Seminar by Dr. Sabrina Rose Leslie

SME 248 - Cymer Conference Center
Getting into that “room at the bottom” of DNA analysis
Dr. Sabrina Rose Leslie
McGill University
A wide range of life-preserving processes, such as DNA transcription and repair, rely on weak intermolecular interactions and slow dynamics which occur at high concentrations, over long time periods, and often under confinement. Visualizing protein and DNA dynamics and interactions can present a challenge to fluorescence microscopy, the work horse for resolving biological processes at the molecular scale. To address this challenge, we present new in vitro diagnostics which use tunable and transverse nanoscale confinement to bring biomolecules into crisp view under previously inaccessible conditions. We tackle the challenge of manipulating and visualizing long strands of DNA for genomic analysis, ultimately extracted from small numbers of cells (Berard et al, PNAS 2014 and Commentary). Further, we are motivated to explore how fluctuations in DNA conformations mediate strand-invasion, transcription and gene expression, which remain an open and compelling questions.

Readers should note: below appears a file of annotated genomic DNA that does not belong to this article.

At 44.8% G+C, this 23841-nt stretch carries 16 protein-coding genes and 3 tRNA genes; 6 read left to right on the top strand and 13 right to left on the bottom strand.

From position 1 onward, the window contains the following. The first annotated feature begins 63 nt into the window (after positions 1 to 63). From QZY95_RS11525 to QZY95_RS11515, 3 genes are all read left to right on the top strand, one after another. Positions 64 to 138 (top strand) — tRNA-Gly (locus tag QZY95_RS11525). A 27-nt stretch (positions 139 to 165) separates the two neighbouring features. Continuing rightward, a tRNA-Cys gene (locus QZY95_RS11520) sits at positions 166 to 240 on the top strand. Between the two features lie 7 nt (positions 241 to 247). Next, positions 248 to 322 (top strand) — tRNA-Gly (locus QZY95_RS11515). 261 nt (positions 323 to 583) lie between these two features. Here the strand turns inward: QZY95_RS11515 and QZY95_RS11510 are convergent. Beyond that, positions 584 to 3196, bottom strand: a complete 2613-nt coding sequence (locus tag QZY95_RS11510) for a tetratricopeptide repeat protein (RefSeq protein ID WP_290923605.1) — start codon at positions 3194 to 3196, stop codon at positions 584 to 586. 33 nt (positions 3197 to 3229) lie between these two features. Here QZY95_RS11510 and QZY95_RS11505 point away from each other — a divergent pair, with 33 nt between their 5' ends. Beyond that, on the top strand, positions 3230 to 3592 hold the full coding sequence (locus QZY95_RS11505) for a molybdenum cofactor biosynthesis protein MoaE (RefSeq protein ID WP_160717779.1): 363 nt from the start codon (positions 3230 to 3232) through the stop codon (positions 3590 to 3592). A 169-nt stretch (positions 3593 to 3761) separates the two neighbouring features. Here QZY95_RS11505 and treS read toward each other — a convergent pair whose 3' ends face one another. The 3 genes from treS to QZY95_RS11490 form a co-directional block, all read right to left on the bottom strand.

Dr. Sabrina Rose Leslie is an Assistant Professor of Physics at McGill University in Montreal, Canada where she has created and lead a single-molecule biophysics laboratory since January 2012. She was a Mary Fieser Post-doctoral Research Fellow in the Department of Chemistry and Chemical Biology at Harvard University from 2009-2011. She earned her Ph.D. in optical and atomic physics in the Department of Physics at Berkeley during 2002 - 2008. She leverages her expertise in optics and microscopy to innovate new ways to manipulate and visualize biomolecules on the nanometer scale, leading to new biomedical diagnostics as well as pursuing new biophysical discoveries.

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